Mentor training

On Saturday, I went to my first of two volunteer training sessions, where I am learning the skills involved in becoming a mentor to youth offenders in prison. I was very excited to start learning new skills after a year and a bit since I quit my full time job in marketing.

The training was with a rather inspiring charity (which I won’t name) that works in a number of youth offending institutions (YOI’s) across the UK. They support prisoners, or Mentees roughly 6-4 months before release.

Mentors (me) work towards getting to know their mentees personalities, goals, plans, likes and dislikes in order to form a positive relationship. The end goal being helping your mentee learn ways of living that aren’t related to crime, and to help the transition of being released from prison to wherever they may be going.

This is something I have been wanting to do for a while, and to be honest I can’t quite comprehend my luck with landing such an amazing opportunity in an area I have long been wanting to get involved with.

Everything regarding the training was perfect, the project manager, who was training us, was brilliant. She had turned the charity around from a very difficult situation involving an embezzler, and as well as stepping up to head the charity, was coping with a recent bereavement.

We were given packs, pens, water, breaks, and everything we needed to feel comfortable and supported in this new environment (prison!)

Three of the girls who were training with me all knew each other from University, they were all studying criminology, and in their second year. This was a bit scary for me as I knew nothing about this area except for the small amount of research I had done, but they were going to spend the rest of their lives doing it and already were 2 years into their degrees. At this point I was in admiration.

At first they all seemed really nice but as the training progressed, it transpired, two out of the three girls were arseholes. I’ll call them April and Avril.

In the brief ‘introduction to me’ which we all had to do, I stated why I was there and that I didn’t work fulltime as I was ill (my personality disorder) but I had worked all my life, apart from this last year. I mentioned had a keen interest in the role drug abuse and mental health play in the justice system and one day hoped to train for a paid role in this area.

After we had all introduced ourselves I learned everyone in the room had children apart from me. Naturally they talked about their kids, and I actively listened. The stages they were all in at GCSE’s, A-levels, University choosing, boyfriends, girlfriends, moving house, teething. All good conversation I could not really take part in but was not bothered, and was quite happy listening.

The general consensus between them all was that being a parent was hard. Tantrums and teenagers seemed to be their favourite go-to topic. However, determined to out trump the room at just how hard parenting is, April and Avril started dropping comments throughout the training like “you don’t know stress until you have kids” or “having kids teaches you all your worries before were minute”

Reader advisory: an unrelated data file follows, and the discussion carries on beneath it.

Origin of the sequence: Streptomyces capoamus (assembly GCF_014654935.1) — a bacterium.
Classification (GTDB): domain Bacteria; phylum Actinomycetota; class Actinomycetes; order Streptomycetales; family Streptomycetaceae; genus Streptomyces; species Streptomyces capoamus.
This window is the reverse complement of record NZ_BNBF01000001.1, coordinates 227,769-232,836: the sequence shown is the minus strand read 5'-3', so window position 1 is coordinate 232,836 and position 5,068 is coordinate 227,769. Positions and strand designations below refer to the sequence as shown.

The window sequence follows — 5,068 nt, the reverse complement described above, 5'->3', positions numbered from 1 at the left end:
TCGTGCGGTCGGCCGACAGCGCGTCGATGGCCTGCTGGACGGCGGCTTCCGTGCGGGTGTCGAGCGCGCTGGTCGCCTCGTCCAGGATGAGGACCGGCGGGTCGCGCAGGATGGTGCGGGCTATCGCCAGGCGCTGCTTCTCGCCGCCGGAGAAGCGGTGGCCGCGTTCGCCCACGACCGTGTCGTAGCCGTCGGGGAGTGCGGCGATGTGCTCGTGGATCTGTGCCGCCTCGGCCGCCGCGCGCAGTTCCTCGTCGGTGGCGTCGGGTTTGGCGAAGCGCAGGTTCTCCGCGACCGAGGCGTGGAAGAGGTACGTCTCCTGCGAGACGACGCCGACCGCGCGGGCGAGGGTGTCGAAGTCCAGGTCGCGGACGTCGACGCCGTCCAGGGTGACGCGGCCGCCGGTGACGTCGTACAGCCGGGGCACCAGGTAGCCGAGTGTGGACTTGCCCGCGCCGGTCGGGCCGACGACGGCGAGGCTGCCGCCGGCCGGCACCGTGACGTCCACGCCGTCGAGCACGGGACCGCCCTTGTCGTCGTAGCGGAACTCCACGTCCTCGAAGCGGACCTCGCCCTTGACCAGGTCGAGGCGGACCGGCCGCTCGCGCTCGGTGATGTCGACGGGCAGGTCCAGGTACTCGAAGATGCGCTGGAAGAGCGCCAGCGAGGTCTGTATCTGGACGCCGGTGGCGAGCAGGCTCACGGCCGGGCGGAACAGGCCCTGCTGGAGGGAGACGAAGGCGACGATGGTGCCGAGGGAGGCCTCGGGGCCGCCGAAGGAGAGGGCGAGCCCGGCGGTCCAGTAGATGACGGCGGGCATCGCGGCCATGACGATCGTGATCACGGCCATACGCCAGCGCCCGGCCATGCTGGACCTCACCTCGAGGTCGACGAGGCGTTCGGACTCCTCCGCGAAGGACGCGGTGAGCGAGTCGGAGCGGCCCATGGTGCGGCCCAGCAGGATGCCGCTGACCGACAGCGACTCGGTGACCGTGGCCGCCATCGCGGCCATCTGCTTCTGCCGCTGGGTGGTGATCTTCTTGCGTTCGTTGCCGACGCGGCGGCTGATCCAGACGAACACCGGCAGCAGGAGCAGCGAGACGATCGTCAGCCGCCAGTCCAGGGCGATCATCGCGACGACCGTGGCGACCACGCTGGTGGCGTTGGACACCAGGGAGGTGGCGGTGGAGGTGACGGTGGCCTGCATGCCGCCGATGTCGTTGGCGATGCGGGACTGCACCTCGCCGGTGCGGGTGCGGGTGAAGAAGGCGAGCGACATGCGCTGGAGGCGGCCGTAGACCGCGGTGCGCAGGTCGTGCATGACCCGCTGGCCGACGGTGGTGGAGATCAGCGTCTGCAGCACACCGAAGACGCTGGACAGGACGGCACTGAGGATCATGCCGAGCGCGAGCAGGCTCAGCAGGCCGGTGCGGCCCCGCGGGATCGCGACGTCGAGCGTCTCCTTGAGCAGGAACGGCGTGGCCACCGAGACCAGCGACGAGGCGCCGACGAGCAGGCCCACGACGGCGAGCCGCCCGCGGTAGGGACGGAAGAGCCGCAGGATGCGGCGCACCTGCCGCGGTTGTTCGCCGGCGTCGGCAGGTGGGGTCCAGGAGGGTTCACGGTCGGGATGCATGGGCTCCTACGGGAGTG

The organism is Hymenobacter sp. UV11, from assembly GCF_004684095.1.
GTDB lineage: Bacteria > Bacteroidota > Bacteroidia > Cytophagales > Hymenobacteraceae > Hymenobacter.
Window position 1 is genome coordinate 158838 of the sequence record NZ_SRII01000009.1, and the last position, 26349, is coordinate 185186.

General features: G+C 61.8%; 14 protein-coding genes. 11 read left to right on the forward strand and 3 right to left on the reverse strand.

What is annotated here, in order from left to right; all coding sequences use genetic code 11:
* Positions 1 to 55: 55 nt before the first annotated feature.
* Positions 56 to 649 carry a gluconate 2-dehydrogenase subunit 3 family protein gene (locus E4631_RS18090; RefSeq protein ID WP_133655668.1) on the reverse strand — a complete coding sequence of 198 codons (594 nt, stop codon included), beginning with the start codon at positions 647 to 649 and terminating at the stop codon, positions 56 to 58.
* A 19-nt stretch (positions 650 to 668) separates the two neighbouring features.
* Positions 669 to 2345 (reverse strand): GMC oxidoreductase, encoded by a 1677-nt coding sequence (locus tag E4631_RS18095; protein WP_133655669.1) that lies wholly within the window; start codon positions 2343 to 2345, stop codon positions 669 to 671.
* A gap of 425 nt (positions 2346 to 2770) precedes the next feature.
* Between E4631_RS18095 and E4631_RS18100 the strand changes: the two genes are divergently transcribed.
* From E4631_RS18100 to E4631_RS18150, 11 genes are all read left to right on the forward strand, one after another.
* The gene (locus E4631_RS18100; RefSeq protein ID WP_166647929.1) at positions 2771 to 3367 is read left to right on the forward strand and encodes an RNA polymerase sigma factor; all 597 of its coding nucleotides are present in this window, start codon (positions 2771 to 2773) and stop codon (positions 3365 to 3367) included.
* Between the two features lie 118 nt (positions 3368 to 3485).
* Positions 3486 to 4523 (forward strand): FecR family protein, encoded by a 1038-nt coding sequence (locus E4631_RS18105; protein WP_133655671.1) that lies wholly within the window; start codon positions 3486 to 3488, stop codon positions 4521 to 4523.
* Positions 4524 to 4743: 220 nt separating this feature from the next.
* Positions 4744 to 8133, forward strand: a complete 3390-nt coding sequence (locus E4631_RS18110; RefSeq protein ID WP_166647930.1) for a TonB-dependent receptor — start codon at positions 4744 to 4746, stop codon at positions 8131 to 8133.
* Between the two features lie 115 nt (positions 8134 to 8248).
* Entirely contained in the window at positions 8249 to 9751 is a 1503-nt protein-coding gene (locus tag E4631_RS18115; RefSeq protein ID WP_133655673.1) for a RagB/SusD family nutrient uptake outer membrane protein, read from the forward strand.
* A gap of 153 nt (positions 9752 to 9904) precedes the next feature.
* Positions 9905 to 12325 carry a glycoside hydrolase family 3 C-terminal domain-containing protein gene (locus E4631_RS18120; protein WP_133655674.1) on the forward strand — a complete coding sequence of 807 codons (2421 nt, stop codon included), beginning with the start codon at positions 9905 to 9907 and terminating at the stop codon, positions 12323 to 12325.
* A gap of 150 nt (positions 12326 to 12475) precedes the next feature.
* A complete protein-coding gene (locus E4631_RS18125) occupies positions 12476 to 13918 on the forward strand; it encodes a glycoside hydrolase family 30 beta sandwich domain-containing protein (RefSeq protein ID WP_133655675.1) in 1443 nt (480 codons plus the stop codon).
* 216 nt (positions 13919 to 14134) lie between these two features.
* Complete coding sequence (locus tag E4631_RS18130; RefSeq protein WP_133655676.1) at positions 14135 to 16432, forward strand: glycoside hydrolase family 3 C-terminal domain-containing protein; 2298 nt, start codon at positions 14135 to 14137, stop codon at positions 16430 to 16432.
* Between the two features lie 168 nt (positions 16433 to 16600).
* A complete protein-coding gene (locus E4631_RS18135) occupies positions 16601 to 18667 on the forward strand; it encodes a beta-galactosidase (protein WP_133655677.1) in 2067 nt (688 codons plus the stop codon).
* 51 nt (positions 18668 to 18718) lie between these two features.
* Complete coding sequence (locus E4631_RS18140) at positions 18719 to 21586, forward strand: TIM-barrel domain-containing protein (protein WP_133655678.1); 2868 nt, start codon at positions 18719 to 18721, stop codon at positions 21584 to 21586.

Of course parenting is hard, and one day I will find that out (for myself) but the above comments sent me over the edge. They did not know me, or my life or what I have been through. Equally I did not know theirs.

The difference is, I was not saying things like “no one knows how hard life really is until you have experienced anti-psychotic medication withdrawals” or “you don’t know what stress until you have had to complete 6 months of alcohol rehabilitation to get therapy on the NHS”

We started to get onto the topic of how much personal information (life experiences) you can share with your mentee. First up was April.

April said something along the lines of “my life struggle is that I got pregnant in my early teens and then bought up a kid as a single mother and I’m now in my second year at University, can I share this with my mentee?”

Which is fine, good on her, she’s got something in her life that was/is not perfect and she wants to help others with her experiences. So of course she is allowed to share the information with her mentee (excluding names, dates, places and all that) which is exactly why we were all there. Sharing Knowledge.

The topic of self harm was introduced, a lot of prisoners in this particular prison have issues with self-harm. April asked, “If we have a mentee who tells us about his self-harming, what do we do?”

This was my time to mention that I am an ex self-harmer. I don’t like being a shrew, I like people to know my ‘weaknesses’ as I feel proud of what I have survived (just as April did with her single mother story). Ultimately what I was asking was, was it ok to share my knowledge of the things that have helped me to stop self-harming? I was thinking along the lines of printing off self-help pages from the NHS or MIND so that the mentee can read about it, and hopefully get a sense that it doesn’t have to happen forever.